What was your approach when mentoring the MedTech cohort?
Georganopoulou: My approach was to first try and become a member of the team that can be trusted to provide credible advice. I started by making my priorities for each company clear: to address the biggest risks to mitigate, identify the next value inflection milestone, and clarify the value proposition of their product.
Waring: A founder’s time is precious and often has competing priorities, so I let the teams tell me how I could help. Sometimes that was an in-depth discussion on a topic, a review of some of their work, or a warm intro to my network. Whatever helped them overcome their current challenge and keep moving forward.
How was your overall experience? What do you enjoy most about mentoring?
Georganopoulou: I thoroughly enjoyed being part of the experience and appreciated the events planned by the mHUB team. I also connected deeply with the executive team of PROMEDIX— it was amazing to see their progress and growth from the beginning of the program to the end.
Waring: I had a fantastic experience with this cohort! mHUB did a great job involving the mentors throughout the program. They made sure there were opportunities to support each team, even the ones I wasn’t individually mentoring. I enjoyed helping the founders overcome some of their present challenges and get to a solution quicker, which allowed them to keep their momentum and move forward.
What’s one example where your insight was able to guide one of the MedTech cohort teams?
Georganopoulou: I had a discussion with a team about potential strategic partner meetings and planning out their partnership approach, which was immensely beneficial to the team. Thinking about presenting their technology as an integral piece of a potential partner’s portfolio and identifying what’s in it for the partner makes the conversations better positioned for success and follow-up.
Waring: In one case, I helped the Minimize team get up to speed on the durable medical equipment retail space, which was their initial go-to-market sales channel. We covered the considerations for selling into this channel and given my prior experience in this space, I was able to provide real-world examples of successful product launches.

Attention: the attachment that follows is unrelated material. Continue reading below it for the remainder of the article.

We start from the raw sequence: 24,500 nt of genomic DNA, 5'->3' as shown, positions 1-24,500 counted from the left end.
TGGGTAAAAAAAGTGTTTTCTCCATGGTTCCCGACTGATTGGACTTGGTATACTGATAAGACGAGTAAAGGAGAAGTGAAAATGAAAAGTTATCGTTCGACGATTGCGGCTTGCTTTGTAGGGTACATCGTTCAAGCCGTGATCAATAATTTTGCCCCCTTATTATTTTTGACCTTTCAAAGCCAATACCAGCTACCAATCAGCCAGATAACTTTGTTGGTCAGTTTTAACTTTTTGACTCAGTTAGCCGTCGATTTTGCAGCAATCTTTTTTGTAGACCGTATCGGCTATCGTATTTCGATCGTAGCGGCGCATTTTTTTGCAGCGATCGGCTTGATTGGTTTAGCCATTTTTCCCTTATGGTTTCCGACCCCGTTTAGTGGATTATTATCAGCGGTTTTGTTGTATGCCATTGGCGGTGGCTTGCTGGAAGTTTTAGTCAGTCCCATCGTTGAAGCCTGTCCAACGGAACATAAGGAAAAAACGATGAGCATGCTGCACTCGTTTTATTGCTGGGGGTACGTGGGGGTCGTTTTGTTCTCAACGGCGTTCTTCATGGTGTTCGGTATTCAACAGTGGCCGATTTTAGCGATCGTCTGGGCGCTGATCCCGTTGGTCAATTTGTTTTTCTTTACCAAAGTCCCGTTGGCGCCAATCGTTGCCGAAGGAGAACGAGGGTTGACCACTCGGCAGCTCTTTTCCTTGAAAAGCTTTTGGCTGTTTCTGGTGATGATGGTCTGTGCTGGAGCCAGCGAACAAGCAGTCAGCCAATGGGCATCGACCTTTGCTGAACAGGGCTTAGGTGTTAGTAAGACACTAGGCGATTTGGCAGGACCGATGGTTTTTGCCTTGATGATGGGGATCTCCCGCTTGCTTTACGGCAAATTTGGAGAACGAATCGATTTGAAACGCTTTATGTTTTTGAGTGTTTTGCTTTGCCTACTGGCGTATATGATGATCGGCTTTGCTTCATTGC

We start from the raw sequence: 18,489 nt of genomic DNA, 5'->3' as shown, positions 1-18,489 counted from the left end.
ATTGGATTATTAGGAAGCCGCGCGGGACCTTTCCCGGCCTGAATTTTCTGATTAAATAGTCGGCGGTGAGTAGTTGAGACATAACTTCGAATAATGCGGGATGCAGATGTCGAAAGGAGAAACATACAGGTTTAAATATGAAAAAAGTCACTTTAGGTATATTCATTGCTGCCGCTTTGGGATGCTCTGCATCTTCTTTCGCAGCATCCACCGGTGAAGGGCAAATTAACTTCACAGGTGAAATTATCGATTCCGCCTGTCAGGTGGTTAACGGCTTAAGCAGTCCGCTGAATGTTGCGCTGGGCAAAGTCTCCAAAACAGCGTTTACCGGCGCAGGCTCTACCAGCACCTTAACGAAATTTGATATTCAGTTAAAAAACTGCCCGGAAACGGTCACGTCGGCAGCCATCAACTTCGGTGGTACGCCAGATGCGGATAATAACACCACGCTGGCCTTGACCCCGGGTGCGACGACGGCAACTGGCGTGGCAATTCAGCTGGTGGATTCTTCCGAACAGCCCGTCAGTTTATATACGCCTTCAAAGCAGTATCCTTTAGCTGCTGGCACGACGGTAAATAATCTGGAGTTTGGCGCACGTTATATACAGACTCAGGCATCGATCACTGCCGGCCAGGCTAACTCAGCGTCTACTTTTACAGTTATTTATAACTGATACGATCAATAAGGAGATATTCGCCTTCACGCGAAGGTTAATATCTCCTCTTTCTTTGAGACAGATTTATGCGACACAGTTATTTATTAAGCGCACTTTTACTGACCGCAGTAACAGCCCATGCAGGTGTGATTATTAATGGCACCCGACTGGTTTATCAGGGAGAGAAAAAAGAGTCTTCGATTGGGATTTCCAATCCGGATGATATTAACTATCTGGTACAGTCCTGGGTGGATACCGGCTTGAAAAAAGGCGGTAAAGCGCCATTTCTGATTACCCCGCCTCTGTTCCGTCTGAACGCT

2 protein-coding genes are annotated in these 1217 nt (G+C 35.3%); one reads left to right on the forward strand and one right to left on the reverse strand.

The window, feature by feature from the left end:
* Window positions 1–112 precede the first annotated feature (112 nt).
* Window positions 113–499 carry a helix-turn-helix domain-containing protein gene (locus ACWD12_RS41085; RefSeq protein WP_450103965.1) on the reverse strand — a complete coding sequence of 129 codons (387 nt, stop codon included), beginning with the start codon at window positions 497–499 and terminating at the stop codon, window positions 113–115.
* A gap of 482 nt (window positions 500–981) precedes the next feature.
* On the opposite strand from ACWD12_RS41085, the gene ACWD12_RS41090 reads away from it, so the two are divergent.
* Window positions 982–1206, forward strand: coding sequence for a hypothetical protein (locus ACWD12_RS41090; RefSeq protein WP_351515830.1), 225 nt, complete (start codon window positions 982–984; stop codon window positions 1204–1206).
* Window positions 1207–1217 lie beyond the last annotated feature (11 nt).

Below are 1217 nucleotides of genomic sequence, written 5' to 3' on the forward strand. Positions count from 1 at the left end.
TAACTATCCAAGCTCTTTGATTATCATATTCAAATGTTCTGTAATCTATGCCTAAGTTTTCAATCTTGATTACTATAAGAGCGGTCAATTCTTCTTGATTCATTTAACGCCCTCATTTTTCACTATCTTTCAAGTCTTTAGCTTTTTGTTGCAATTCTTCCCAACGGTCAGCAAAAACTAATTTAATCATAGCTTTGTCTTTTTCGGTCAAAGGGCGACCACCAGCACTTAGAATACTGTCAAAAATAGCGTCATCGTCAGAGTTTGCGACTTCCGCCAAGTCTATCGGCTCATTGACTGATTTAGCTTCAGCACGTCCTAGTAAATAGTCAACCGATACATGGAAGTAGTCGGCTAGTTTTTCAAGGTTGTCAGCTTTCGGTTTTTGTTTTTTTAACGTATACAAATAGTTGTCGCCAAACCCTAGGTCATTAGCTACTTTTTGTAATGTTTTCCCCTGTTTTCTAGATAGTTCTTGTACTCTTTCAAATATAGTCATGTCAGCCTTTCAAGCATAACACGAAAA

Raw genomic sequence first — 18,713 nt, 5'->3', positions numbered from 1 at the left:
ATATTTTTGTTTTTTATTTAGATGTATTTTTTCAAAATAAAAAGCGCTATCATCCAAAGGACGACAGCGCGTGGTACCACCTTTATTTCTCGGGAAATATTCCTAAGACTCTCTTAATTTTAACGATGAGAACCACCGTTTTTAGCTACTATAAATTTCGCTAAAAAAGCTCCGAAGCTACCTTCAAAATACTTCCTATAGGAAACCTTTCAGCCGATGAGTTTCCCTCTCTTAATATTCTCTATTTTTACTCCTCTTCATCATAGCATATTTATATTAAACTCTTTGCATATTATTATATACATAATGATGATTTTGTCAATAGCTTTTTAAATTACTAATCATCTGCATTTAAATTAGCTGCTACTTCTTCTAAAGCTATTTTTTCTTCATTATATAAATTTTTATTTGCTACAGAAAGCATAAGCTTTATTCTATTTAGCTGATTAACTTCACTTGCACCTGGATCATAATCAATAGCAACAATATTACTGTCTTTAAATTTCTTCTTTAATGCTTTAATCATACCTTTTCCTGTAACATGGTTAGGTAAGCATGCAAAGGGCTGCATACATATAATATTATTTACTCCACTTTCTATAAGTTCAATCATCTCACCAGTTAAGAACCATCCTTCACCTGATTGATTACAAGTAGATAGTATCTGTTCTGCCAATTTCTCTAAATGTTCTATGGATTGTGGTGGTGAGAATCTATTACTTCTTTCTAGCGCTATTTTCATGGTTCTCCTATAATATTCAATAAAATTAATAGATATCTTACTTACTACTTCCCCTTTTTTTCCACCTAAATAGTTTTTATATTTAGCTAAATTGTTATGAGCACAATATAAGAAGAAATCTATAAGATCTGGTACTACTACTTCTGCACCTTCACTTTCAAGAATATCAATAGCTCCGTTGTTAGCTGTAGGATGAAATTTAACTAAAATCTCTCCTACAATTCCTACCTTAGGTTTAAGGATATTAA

Why is mentorship important for early-stage startups?
Georganopoulou: Different startups benefit from mentorship in different ways. The best mentoring programs are the ones that adjust the support to meet the startup needs. Some teams need guidance on how to maximize the benefits received from programs like the mHUB accelerator program.
Waring: As an early-stage founder, I cannot emphasize enough how important mentors are to the success of ventures. For founders, tapping into an expert’s knowledge of an area or network allows them to shortcut months (or years) of potential trial and error to get to the same place. This allows them to focus on building great solutions that customers want and get to market much faster.
What’s one thing you think early-stage medical device startups commonly overlook, or is there one piece of advice you find yourself always giving?
Georganopoulou: Startups often overlook two things: Clearly explaining what their product is, and positioning it in a competitive, differentiated way from the existing Standard of Care solutions or emerging competitors.
The key every time is to concisely define the value proposition of your product early on. After that, know your audience and set out to show what’s in it for them.
Waring: I think it’s easy to get focused on building the solution, particularly for engineers or folks with industry experience. But no matter how much you think you know the solution; the best input comes directly from your customer. So, helping founders prioritize customer discovery and engagement early and often is something I constantly reinforce, as I’ve seen it move the needle repeatedly.
Get to know the nine disruptive MedTech startups from the mHUB MedTech Accelerator 2022 cohort.